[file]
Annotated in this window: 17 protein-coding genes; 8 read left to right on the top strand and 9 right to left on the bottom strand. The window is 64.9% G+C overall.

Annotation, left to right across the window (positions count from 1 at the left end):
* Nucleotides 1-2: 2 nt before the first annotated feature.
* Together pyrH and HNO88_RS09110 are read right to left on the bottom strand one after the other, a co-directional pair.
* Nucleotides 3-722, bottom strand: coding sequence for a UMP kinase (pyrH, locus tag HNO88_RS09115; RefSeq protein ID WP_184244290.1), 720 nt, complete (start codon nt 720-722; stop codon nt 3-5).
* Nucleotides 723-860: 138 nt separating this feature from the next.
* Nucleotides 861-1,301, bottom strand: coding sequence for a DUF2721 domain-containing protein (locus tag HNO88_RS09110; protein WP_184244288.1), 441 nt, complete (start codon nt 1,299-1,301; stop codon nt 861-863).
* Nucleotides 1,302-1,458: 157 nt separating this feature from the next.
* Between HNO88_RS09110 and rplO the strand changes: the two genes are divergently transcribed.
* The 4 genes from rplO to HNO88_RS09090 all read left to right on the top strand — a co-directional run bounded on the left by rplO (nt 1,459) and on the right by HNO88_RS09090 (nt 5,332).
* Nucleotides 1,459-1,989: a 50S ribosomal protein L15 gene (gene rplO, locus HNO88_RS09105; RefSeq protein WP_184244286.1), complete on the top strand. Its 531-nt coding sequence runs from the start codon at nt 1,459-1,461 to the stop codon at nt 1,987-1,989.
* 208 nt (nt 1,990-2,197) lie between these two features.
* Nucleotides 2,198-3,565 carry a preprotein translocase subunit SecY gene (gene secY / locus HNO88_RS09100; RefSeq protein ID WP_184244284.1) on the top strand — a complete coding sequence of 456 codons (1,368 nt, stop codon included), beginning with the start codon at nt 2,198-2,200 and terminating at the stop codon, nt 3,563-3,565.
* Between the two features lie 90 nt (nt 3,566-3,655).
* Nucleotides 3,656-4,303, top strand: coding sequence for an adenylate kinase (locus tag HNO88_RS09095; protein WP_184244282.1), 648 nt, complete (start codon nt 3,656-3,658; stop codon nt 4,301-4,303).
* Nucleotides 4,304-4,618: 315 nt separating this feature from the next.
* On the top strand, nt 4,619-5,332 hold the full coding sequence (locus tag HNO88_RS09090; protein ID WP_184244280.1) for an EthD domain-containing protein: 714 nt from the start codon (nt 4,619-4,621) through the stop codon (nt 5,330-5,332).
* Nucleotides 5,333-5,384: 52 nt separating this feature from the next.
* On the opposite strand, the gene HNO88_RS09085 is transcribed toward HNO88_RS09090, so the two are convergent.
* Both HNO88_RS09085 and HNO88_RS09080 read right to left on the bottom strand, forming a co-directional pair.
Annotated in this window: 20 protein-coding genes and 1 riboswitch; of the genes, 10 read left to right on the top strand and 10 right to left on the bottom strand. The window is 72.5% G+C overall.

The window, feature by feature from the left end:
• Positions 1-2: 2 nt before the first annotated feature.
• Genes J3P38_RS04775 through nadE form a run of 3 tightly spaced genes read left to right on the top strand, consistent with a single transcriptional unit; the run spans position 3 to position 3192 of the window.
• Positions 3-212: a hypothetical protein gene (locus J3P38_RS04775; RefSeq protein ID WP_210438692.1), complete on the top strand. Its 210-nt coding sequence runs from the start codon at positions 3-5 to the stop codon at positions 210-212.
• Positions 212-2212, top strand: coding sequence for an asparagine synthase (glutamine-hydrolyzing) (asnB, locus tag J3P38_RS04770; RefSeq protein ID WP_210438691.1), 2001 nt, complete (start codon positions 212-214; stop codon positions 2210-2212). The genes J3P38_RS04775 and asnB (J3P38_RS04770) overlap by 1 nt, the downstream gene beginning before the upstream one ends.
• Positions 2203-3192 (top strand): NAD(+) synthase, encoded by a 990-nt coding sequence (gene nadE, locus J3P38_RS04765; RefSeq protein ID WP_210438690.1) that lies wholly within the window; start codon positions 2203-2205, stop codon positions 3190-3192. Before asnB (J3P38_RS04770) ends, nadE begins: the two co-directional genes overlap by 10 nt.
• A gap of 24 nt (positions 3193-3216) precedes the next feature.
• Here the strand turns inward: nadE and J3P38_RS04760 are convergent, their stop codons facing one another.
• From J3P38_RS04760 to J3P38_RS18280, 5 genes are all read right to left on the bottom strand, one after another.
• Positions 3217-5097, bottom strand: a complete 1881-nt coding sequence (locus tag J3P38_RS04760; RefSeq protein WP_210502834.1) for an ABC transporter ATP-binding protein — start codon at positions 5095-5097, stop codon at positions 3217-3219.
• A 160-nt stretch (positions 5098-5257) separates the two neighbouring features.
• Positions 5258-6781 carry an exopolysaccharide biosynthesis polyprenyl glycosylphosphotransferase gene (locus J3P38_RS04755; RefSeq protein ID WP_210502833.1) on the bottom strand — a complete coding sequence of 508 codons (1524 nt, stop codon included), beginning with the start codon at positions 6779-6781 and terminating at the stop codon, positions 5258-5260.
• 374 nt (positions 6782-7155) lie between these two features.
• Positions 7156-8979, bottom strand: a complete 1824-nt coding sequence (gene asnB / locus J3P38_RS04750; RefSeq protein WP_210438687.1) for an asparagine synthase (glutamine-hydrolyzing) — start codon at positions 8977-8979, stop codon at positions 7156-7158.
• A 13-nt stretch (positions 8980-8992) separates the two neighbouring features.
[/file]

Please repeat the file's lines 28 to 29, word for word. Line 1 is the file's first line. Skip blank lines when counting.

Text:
• A gap of 24 nt (positions 3193-3216) precedes the next feature.
• Here the strand turns inward: nadE and J3P38_RS04760 are convergent, their stop codons facing one another.